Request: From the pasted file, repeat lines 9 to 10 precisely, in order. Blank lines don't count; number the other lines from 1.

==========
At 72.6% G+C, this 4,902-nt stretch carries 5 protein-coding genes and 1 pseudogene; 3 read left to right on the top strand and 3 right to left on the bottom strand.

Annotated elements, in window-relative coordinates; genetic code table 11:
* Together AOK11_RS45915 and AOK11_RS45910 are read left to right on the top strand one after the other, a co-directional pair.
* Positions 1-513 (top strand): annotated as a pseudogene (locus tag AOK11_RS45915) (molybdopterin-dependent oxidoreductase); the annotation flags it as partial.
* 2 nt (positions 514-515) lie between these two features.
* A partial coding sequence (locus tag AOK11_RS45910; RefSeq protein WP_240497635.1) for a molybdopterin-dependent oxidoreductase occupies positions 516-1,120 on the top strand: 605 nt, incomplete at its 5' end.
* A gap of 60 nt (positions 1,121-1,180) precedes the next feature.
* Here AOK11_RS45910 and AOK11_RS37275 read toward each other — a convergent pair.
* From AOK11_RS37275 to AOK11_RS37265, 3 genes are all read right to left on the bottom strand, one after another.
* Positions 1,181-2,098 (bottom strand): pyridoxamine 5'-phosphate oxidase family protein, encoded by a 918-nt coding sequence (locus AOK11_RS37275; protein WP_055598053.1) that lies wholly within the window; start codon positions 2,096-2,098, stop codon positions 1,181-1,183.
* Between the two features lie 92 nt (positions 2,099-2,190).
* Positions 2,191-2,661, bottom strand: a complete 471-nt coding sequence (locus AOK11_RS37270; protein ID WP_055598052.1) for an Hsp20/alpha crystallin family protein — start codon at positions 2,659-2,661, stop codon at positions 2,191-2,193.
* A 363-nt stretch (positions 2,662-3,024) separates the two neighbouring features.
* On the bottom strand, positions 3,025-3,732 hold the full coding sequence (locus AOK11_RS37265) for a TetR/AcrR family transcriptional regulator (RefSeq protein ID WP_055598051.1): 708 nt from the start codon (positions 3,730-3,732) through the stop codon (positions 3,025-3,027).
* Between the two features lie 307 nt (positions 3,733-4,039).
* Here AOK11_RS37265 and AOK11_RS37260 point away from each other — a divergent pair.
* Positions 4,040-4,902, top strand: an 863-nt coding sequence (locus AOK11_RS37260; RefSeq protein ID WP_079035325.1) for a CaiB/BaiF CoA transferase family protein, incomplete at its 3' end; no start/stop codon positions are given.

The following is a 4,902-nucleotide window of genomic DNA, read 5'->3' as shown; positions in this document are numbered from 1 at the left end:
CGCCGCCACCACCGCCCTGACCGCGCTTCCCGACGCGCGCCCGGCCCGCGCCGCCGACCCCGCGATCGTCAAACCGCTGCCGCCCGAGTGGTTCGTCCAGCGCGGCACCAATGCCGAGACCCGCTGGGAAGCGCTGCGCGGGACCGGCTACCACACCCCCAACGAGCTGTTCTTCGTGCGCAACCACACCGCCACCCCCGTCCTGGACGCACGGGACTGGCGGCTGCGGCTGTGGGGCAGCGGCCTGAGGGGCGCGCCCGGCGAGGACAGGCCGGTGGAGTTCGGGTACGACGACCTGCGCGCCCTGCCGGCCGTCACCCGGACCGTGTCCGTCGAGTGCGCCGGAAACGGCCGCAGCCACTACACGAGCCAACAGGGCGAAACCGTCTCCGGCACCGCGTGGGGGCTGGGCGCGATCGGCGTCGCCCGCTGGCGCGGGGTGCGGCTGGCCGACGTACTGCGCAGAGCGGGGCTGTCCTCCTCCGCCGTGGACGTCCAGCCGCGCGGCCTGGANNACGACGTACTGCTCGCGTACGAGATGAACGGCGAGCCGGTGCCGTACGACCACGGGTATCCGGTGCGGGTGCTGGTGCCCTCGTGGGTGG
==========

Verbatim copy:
* From AOK11_RS37275 to AOK11_RS37265, 3 genes are all read right to left on the bottom strand, one after another.
* Positions 1,181-2,098 (bottom strand): pyridoxamine 5'-phosphate oxidase family protein, encoded by a 918-nt coding sequence (locus AOK11_RS37275; protein WP_055598053.1) that lies wholly within the window; start codon positions 2,096-2,098, stop codon positions 1,181-1,183.